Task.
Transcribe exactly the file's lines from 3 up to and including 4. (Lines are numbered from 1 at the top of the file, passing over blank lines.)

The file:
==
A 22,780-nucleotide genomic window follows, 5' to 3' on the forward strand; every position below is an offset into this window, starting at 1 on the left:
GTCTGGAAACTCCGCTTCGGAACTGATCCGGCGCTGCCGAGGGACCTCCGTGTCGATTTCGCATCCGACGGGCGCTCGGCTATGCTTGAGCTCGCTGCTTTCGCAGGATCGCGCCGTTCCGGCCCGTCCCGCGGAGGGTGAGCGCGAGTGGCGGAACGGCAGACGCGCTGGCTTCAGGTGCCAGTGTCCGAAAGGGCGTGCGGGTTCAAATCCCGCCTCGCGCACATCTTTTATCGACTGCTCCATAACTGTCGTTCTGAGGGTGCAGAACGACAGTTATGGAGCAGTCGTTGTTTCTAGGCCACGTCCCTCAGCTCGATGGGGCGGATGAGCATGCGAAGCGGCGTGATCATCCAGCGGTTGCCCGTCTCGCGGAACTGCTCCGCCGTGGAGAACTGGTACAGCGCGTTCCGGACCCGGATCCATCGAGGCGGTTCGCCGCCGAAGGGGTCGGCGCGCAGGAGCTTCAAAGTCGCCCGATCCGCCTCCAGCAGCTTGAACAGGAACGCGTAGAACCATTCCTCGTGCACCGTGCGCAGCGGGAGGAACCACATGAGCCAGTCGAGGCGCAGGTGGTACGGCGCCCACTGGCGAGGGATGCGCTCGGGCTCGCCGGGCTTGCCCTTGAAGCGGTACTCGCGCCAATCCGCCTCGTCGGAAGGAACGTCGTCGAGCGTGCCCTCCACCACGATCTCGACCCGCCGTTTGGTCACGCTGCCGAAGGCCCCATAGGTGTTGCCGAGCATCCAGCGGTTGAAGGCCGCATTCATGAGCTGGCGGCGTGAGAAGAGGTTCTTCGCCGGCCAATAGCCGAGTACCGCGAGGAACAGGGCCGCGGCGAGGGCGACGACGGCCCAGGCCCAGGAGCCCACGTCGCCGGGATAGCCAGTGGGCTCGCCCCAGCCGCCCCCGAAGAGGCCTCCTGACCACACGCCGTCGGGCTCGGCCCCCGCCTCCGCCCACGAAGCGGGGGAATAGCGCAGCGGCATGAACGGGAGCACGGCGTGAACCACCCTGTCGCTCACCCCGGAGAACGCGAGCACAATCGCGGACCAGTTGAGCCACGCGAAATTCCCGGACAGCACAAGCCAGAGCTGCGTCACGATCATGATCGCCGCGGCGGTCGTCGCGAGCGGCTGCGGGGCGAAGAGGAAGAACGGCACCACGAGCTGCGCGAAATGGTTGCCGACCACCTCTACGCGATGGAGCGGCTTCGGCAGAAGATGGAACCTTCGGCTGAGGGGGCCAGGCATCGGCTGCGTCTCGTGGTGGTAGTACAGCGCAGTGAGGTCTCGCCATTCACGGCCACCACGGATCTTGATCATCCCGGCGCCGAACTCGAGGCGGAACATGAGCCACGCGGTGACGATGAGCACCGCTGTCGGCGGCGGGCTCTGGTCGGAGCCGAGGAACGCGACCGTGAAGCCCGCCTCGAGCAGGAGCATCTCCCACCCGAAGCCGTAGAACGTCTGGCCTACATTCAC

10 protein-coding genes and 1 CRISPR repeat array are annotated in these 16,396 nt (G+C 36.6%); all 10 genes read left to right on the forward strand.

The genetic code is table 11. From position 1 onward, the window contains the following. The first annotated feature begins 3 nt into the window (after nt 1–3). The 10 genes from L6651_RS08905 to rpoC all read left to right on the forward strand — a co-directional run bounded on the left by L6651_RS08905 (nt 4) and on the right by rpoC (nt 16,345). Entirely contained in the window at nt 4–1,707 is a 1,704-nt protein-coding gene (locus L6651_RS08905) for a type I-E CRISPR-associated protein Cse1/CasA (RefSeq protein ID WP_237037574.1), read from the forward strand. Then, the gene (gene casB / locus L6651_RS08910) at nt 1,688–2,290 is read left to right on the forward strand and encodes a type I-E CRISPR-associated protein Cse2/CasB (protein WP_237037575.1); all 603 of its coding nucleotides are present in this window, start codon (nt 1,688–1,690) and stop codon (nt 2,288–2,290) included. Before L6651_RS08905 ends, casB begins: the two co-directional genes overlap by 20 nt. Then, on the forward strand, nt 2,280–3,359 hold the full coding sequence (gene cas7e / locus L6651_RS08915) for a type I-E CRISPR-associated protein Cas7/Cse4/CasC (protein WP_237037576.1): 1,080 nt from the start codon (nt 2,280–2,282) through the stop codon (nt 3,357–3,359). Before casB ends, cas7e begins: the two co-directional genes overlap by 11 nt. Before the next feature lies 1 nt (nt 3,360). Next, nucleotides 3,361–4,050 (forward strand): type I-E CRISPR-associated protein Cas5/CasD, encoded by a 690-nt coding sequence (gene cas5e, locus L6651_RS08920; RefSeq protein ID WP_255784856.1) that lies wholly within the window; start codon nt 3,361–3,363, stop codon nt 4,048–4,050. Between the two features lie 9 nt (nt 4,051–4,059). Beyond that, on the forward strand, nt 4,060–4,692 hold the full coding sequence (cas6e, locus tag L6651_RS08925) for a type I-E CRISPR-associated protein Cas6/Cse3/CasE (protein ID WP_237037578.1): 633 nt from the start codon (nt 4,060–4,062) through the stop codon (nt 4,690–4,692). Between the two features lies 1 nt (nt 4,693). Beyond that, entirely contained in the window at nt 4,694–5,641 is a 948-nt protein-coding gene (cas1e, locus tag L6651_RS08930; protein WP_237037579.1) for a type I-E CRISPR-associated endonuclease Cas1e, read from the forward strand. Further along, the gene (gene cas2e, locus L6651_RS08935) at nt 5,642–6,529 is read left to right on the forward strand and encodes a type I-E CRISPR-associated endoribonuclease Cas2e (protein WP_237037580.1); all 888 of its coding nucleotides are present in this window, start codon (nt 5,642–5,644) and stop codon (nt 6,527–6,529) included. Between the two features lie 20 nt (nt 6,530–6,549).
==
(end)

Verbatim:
10 protein-coding genes and 1 CRISPR repeat array are annotated in these 16,396 nt (G+C 36.6%); all 10 genes read left to right on the forward strand.

The genetic code is table 11. From position 1 onward, the window contains the following. The first annotated feature begins 3 nt into the window (after nt 1–3). The 10 genes from L6651_RS08905 to rpoC all read left to right on the forward strand — a co-directional run bounded on the left by L6651_RS08905 (nt 4) and on the right by rpoC (nt 16,345). Entirely contained in the window at nt 4–1,707 is a 1,704-nt protein-coding gene (locus L6651_RS08905) for a type I-E CRISPR-associated protein Cse1/CasA (RefSeq protein ID WP_237037574.1), read from the forward strand. Then, the gene (gene casB / locus L6651_RS08910) at nt 1,688–2,290 is read left to right on the forward strand and encodes a type I-E CRISPR-associated protein Cse2/CasB (protein WP_237037575.1); all 603 of its coding nucleotides are present in this window, start codon (nt 1,688–1,690) and stop codon (nt 2,288–2,290) included. Before L6651_RS08905 ends, casB begins: the two co-directional genes overlap by 20 nt. Then, on the forward strand, nt 2,280–3,359 hold the full coding sequence (gene cas7e / locus L6651_RS08915) for a type I-E CRISPR-associated protein Cas7/Cse4/CasC (protein WP_237037576.1): 1,080 nt from the start codon (nt 2,280–2,282) through the stop codon (nt 3,357–3,359). Before casB ends, cas7e begins: the two co-directional genes overlap by 11 nt. Before the next feature lies 1 nt (nt 3,360). Next, nucleotides 3,361–4,050 (forward strand): type I-E CRISPR-associated protein Cas5/CasD, encoded by a 690-nt coding sequence (gene cas5e, locus L6651_RS08920; RefSeq protein ID WP_255784856.1) that lies wholly within the window; start codon nt 3,361–3,363, stop codon nt 4,048–4,050. Between the two features lie 9 nt (nt 4,051–4,059). Beyond that, on the forward strand, nt 4,060–4,692 hold the full coding sequence (cas6e, locus tag L6651_RS08925) for a type I-E CRISPR-associated protein Cas6/Cse3/CasE (protein ID WP_237037578.1): 633 nt from the start codon (nt 4,060–4,062) through the stop codon (nt 4,690–4,692). Between the two features lies 1 nt (nt 4,693). Beyond that, entirely contained in the window at nt 4,694–5,641 is a 948-nt protein-coding gene (cas1e, locus tag L6651_RS08930; protein WP_237037579.1) for a type I-E CRISPR-associated endonuclease Cas1e, read from the forward strand. Further along, the gene (gene cas2e, locus L6651_RS08935) at nt 5,642–6,529 is read left to right on the forward strand and encodes a type I-E CRISPR-associated endoribonuclease Cas2e (protein WP_237037580.1); all 888 of its coding nucleotides are present in this window, start codon (nt 5,642–5,644) and stop codon (nt 6,527–6,529) included. Between the two features lie 20 nt (nt 6,530–6,549).